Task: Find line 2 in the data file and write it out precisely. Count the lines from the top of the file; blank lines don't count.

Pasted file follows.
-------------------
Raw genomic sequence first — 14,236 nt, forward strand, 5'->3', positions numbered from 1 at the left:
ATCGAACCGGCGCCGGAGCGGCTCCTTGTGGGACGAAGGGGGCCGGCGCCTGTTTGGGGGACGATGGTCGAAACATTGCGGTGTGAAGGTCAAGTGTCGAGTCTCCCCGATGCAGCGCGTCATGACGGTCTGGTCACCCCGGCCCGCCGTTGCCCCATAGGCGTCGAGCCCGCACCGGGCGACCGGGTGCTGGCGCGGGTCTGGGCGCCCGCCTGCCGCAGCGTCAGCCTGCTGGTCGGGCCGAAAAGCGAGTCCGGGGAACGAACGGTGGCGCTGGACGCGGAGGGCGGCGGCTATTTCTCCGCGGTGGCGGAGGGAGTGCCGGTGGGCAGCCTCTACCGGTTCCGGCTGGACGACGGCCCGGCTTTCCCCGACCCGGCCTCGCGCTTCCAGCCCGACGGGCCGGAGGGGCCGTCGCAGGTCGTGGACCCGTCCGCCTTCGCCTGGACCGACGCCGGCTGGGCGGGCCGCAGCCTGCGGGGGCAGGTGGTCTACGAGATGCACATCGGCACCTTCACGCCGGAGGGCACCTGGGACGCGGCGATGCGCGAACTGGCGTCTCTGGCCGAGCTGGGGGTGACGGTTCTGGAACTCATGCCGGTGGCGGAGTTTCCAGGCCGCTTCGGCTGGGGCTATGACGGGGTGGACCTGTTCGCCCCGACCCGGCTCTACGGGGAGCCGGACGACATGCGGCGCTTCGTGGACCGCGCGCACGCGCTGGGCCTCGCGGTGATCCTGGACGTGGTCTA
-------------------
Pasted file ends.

ATCGAACCGGCGCCGGAGCGGCTCCTTGTGGGACGAAGGGGGCCGGCGCCTGTTTGGGGGACGATGGTCGAAACATTGCGGTGTGAAGGTCAAGTGTCGAGTCTCCCCGATGCAGCGCGTCATGACGGTCTGGTCACCCCGGCCCGCCGTTGCCCCATAGGCGTCGAGCCCGCACCGGGCGACCGGGTGCTGGCGCGGGTCTGGGCGCCCGCCTGCCGCAGCGTCAGCCTGCTGGTCGGGCCGAAAAGCGAGTCCGGGGAACGAACGGTGGCGCTGGACGCGGAGGGCGGCGGCTATTTCTCCGCGGTGGCGGAGGGAGTGCCGGTGGGCAGCCTCTACCGGTTCCGGCTGGACGACGGCCCGGCTTTCCCCGACCCGGCCTCGCGCTTCCAGCCCGACGGGCCGGAGGGGCCGTCGCAGGTCGTGGACCCGTCCGCCTTCGCCTGGACCGACGCCGGCTGGGCGGGCCGCAGCCTGCGGGGGCAGGTGGTCTACGAGATGCACATCGGCACCTTCACGCCGGAGGGCACCTGGGACGCGGCGATGCGCGAACTGGCGTCTCTGGCCGAGCTGGGGGTGACGGTTCTGGAACTCATGCCGGTGGCGGAGTTTCCAGGCCGCTTCGGCTGGGGCTATGACGGGGTGGACCTGTTCGCCCCGACCCGGCTCTACGGGGAGCCGGACGACATGCGGCGCTTCGTGGACCGCGCGCACGCGCTGGGCCTCGCGGTGATCCTGGACGTGGTCTA